This week, music mashups. There are many ways to mix songs together, but one of my favourite music mashups “genres” is the “song1 by artist1 but it’s song2 by artist2”, in which you take the music for the first song (without vocals) and put the vocals of the second one instead. Two examples:

Tool – Stinkfist But It's We Are Never Getting Back Together By Taylor Swift
Mastodon – Curl of the Burl But It's Sexyback By Justin Timberlake

July 6, 2020

This week, artificial harmonics. Some weeks ago we saw natural harmonics but artificial/pinch harmonics sound different and are produced in a very different way. It is not that easy to find examples because most I could find combine these harmonics with other techniques, so it is a bit hard to tell apart what is a harmonic and what is the other techniques. Fortunately, I found three relatively varied examples!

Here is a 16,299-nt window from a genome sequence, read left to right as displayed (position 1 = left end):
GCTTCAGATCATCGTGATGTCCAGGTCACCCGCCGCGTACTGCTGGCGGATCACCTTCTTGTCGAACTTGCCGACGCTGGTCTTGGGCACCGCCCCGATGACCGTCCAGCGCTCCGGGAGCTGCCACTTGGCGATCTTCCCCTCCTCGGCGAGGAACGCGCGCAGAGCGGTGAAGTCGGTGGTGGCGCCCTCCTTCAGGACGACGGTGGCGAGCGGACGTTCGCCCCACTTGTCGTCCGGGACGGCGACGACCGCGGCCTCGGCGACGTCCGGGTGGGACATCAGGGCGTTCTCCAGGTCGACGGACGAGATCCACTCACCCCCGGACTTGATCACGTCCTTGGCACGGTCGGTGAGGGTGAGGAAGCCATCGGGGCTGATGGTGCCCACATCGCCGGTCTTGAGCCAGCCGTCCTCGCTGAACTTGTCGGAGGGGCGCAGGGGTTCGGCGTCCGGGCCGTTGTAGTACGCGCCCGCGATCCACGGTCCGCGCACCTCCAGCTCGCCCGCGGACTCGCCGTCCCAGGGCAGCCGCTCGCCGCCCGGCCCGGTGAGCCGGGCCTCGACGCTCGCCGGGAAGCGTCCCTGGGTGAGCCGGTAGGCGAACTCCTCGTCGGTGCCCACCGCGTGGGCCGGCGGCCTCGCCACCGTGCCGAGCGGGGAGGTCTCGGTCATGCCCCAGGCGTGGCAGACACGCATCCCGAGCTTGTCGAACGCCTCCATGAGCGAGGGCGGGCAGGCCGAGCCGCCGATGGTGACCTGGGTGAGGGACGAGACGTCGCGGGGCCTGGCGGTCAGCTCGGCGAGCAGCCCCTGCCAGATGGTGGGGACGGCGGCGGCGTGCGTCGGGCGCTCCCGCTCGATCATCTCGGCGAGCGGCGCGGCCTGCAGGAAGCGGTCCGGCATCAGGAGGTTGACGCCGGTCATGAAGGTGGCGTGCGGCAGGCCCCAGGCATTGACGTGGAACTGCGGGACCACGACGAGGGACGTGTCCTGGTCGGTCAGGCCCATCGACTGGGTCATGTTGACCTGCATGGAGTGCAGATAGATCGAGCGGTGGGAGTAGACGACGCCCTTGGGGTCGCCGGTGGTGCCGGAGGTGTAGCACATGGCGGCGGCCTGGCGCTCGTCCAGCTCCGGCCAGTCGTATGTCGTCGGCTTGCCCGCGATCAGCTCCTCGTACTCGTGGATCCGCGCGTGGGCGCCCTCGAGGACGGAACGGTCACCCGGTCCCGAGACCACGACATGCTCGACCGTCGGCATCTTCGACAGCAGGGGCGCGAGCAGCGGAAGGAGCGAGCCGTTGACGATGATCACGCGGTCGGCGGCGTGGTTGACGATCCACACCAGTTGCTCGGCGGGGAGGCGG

The first is the solo in Wanted Dead or Alive by Bon Jovi. Pay attention to the notes that sound like “screams” between 2:40 and 2:43.

Bon Jovi – Dead or Alive

Next, Welcome Home by Coheed and Cambria (listen to notes 3 and 6 in the riff, eg. at 0:14):

Coheed and Cambria – Welcome Home

And finally, Spiderwebs by No Doubt (many between 0:26-0:30, again only the notes that sounds like screams):

No Doubt – Spiderwebs

June 29, 2020

This week, double bass drum. The bass drum is the big drum on the front of the kit, which sometimes has the band name and/or logo.

Detail of bass drum in a drumkit – Photo by Daniel Hooper on Unsplash

“Double bass drum” doesn’t necessarily mean having two bass drums. It usually means simply having two pedals to hit it. Watch this 8-year-old do a drum cover of Meshuggah’s Bleed (pay attention at 0:35-0:39):

Meshuggah - Bleed (drum cover)

If you are unsure what is the bass drum and what isn't, here is a rough transcription (PDF) that shows bass drum only first, and then the full beat:

For a non-metal use of bass drum, listen to Toto’s Dave’s Gone Skiing from 3:42:

Toto - Dave’s Gone Skiing

And finally, another metal example (of thousands): Sisters of Suffocation’s Phobophobia, eg. 0:36-0:38, 0:40-0:43:

Sisters of Suffocation - Phobophobia